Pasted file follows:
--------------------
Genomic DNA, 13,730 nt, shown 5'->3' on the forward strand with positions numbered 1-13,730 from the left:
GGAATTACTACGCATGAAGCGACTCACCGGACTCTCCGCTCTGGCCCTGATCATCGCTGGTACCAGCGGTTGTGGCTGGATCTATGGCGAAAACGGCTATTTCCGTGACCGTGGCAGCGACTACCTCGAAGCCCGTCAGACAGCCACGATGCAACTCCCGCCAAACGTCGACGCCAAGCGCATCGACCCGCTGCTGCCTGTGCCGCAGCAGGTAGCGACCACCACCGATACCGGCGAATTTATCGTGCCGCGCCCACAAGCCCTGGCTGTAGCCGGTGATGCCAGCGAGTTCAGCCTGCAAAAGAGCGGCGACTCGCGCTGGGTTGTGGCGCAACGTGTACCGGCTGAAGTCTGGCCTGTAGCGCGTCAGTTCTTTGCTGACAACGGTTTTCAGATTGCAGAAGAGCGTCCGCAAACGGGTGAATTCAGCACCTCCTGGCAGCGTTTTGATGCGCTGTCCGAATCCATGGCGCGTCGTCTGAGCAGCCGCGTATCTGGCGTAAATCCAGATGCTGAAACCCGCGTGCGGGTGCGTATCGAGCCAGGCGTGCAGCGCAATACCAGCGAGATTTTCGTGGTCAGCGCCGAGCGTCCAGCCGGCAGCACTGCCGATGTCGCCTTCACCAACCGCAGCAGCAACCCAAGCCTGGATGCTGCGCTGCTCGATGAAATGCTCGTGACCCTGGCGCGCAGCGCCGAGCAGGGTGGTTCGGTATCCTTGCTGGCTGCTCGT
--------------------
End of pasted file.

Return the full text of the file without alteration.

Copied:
Genomic DNA, 13,730 nt, shown 5'->3' on the forward strand with positions numbered 1-13,730 from the left:
GGAATTACTACGCATGAAGCGACTCACCGGACTCTCCGCTCTGGCCCTGATCATCGCTGGTACCAGCGGTTGTGGCTGGATCTATGGCGAAAACGGCTATTTCCGTGACCGTGGCAGCGACTACCTCGAAGCCCGTCAGACAGCCACGATGCAACTCCCGCCAAACGTCGACGCCAAGCGCATCGACCCGCTGCTGCCTGTGCCGCAGCAGGTAGCGACCACCACCGATACCGGCGAATTTATCGTGCCGCGCCCACAAGCCCTGGCTGTAGCCGGTGATGCCAGCGAGTTCAGCCTGCAAAAGAGCGGCGACTCGCGCTGGGTTGTGGCGCAACGTGTACCGGCTGAAGTCTGGCCTGTAGCGCGTCAGTTCTTTGCTGACAACGGTTTTCAGATTGCAGAAGAGCGTCCGCAAACGGGTGAATTCAGCACCTCCTGGCAGCGTTTTGATGCGCTGTCCGAATCCATGGCGCGTCGTCTGAGCAGCCGCGTATCTGGCGTAAATCCAGATGCTGAAACCCGCGTGCGGGTGCGTATCGAGCCAGGCGTGCAGCGCAATACCAGCGAGATTTTCGTGGTCAGCGCCGAGCGTCCAGCCGGCAGCACTGCCGATGTCGCCTTCACCAACCGCAGCAGCAACCCAAGCCTGGATGCTGCGCTGCTCGATGAAATGCTCGTGACCCTGGCGCGCAGCGCCGAGCAGGGTGGTTCGGTATCCTTGCTGGCTGCTCGT